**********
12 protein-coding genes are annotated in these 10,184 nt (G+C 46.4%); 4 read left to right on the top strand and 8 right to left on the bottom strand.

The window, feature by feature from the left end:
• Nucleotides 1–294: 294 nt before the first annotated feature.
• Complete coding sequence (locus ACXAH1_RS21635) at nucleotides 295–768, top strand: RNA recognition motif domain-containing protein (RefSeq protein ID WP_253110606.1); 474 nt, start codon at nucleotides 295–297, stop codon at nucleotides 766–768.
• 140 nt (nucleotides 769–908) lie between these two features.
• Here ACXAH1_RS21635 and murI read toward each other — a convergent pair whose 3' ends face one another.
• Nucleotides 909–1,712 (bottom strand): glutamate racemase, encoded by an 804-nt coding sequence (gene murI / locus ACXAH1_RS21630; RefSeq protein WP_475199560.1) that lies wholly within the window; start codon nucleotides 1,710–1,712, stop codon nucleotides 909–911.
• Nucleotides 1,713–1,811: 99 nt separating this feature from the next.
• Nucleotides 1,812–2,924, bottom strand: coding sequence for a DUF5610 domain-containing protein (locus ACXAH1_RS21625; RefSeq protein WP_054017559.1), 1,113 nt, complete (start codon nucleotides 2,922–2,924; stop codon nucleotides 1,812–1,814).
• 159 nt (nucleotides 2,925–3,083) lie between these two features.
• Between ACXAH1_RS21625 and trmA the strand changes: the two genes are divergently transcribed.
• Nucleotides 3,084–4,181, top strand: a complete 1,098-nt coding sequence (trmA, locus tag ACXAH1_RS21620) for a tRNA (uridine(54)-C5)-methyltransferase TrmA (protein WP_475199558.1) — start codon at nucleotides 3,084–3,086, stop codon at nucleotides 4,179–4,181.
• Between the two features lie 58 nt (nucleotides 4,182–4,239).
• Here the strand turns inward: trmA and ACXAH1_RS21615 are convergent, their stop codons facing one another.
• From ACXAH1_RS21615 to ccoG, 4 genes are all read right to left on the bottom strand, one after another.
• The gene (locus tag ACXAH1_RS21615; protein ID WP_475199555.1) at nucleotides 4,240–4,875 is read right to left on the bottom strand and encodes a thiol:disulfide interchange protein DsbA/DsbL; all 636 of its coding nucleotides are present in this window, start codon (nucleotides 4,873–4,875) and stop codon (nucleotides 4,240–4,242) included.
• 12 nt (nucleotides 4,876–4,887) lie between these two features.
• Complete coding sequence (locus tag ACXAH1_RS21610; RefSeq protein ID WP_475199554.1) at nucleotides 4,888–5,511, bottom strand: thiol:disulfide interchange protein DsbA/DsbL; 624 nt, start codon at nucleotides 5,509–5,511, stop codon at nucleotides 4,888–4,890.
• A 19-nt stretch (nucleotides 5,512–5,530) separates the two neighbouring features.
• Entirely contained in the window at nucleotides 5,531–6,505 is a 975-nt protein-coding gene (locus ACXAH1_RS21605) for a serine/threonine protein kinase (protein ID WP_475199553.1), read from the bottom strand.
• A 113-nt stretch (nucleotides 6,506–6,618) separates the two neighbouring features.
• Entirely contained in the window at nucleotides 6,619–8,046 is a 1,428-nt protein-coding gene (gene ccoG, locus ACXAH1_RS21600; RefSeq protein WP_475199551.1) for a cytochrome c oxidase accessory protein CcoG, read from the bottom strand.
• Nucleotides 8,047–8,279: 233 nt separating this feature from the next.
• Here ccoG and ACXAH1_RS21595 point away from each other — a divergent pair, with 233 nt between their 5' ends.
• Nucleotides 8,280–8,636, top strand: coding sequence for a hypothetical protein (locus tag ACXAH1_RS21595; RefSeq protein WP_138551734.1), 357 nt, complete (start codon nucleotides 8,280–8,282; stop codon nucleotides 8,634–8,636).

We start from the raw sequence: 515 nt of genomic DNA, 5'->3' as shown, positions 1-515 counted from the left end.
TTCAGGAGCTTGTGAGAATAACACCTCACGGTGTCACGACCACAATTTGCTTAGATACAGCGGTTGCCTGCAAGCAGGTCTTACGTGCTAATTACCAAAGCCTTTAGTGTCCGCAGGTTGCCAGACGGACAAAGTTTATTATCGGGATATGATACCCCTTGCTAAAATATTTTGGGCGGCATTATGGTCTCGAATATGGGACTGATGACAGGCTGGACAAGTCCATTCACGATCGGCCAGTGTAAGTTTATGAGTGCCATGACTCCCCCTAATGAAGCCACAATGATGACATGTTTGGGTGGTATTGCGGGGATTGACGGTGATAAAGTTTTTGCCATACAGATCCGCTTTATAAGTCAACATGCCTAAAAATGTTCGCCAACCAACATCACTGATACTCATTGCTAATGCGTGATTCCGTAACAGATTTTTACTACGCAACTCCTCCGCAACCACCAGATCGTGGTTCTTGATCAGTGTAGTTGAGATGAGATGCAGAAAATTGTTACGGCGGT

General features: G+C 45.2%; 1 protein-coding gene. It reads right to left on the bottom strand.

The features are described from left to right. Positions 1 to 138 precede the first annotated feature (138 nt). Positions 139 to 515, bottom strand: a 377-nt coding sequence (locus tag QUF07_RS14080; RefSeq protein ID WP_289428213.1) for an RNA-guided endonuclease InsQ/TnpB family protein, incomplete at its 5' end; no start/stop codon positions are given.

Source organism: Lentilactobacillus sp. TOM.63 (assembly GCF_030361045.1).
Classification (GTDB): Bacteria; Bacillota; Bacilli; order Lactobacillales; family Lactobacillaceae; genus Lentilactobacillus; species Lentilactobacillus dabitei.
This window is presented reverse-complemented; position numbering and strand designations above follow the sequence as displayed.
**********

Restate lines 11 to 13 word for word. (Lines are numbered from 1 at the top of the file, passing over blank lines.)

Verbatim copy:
• Between ACXAH1_RS21625 and trmA the strand changes: the two genes are divergently transcribed.
• Nucleotides 3,084–4,181, top strand: a complete 1,098-nt coding sequence (trmA, locus tag ACXAH1_RS21620) for a tRNA (uridine(54)-C5)-methyltransferase TrmA (protein WP_475199558.1) — start codon at nucleotides 3,084–3,086, stop codon at nucleotides 4,179–4,181.
• Between the two features lie 58 nt (nucleotides 4,182–4,239).